According to Baba, “It is attachment to the body that produces grief as well as its immediate precursors: ________________.”

07. In Chapter 14 of the Gita Vahini, Lord Krishna helps Arjuna in getting rid of his grief:

'Arjuna! Everyone is anxious to avoid old age and death; that is human nature. But of what avail is mere anxiety? One’s conduct and behaviour should be in accordance with one’s objective. If one has sincere yearning, and if one places full trust in and faithfully surrenders to the Lord, the fog of grief will be dispersed by the rays of His grace. If, on the other hand, one places trust on the objects of this world, the consequent grief will never end; nor can it be ended by any other than the Lord. Serve the Master of delusion, the designer of all this dreamland, rather than the dream itself. How can attachment to delusion yield anything but disappointment? How can joy be won by such pursuits? If joy is not won and grief avoided, how can liberation be achieved?” Krishna asked.

Then, Arjuna intervened. 'Krishna,' he said, 'Can’t such people attain you? You say that grief must be conquered before one can attain you. Well, what is the origin of that grief? How is it to be tackled? How does it arise? How can one try to overcome it without knowing its origin and course of development? Please tell me how this grief arises in the human mind.'

'Listen, Arjuna,' Krishna condescended to reply. 'The source of all types of sorrow is ignorance. You might now ask Me what the source of ignorance is. I shall tell you. It is identification with the body, the delusion that you are the body. This can be removed only by acquisition of right knowledge. To remove darkness, light is needed. You cannot frighten darkness away or make it yield by prayer or petition or protest. Unless light is on, darkness will not disappear, howsoever you may try. So too, ignorance will not disappear by merely wishing for its disappearance. Once you understand the nature and ramifications of this trait, this ignorance, the truth will be laid bare and grief will vanish. When ignorance goes, grief also goes. So attach yourself to Me, earn the light of true knowledge, and tread the path of no grief,' said Krishna.

'Listen, Arjuna! Between Me and this universe there moves delusion (maya). Delusion (maya) is a name for a ______________ phenomenon.”

08. In Chapter 13 of The Gita Vahini, Baba shares the knowledge that Lord Krishna imparts to Arjuna:

Arjuna, you might ask Me whether this delusion that pervades and injures the very place where it originates has not tarnished Me, in whom it has taken birth. It is natural that such a doubt should arise. But that is a baseless doubt. Delusion is the cause of all this objective world, but it is not the cause of God. I am the Authority that wields delusion. This world, which is the product of delusion, moves and behaves according to My will. So whoever is attached to Me and acts according to My will cannot be harmed by delusion. Delusion acknowledges their authority also.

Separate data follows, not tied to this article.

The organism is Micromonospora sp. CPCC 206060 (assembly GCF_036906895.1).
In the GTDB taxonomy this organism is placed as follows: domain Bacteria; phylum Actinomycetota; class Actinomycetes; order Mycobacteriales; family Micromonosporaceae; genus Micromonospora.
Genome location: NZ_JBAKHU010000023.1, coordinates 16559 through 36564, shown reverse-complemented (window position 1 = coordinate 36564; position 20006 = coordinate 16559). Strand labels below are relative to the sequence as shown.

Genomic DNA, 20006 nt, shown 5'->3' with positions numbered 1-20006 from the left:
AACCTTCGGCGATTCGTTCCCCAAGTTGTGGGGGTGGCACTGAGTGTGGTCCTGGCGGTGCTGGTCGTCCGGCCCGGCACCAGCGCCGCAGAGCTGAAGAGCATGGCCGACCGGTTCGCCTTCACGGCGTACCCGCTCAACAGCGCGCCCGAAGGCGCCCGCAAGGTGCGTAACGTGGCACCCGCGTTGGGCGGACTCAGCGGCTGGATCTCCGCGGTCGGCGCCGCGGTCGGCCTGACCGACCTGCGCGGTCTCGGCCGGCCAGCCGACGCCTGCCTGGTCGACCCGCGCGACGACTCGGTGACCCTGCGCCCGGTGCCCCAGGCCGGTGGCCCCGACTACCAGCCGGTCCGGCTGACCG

The only method to overcome delusion is to acquire the wisdom of the Universal and re-discover our own Universal nature. You attribute the limit of life to that which is eternal, and this is what causes delusion. Hunger and thirst are characteristics of life. Joy and grief, impulse and imagination, birth and death are all characteristics of the body. They are all un-Atmic. They are not characteristics of the Universal, the Atma.

To believe that the Universal that is you is limited and subject to all these un-Atmic characteristics, that is delusion. But remember, delusion dares not approach anyone who has taken refuge in Me. For those who fix their attention on delusion, it operates as a vast oceanic obstacle. But for those who fix their attention on God, delusion will present itself as Madhava (God)! The hurdle of delusion can be crossed by developing either the attitude of oneness with the infinite God or the attitude of complete surrender to the Lord. The first is called the yoga of wisdom; the second, of devotion.

Not all people get the inner prompting to conquer delusion by surrendering their all to the Lord. It depends on the merit or demerit accumulated during many births. Those who have only demerit as their earnings will pursue the fleeting pleasures of the senses. Like the birds and the beasts, they revel in food and frolic; they take these as the purpose of life; they do not entertain any thoughts of God; they dislike the company of the virtuous and the good; they stray away from good acts; they become outlaws from the realm of God.

On the other hand, those who have earned merit strive to grow in virtue, in uplifting thoughts, in contemplation of the divine Presence, and they yearn for the Lord. Seekers such as these may be drawn to the Lord through suffering, want, thirst for knowledge, or keenness to acquire wisdom. But the fact that they turn toward the Lord for relief shows that they have grown into the higher path through many births.”

Baba alerts us that: “The Gita does not approve acts done with intention to benefit therefrom or with the result as the prime motive. Only acts done without being concerned with the benefit that may accrue will __________________”

09. In Chapter 7, Baba elaborates: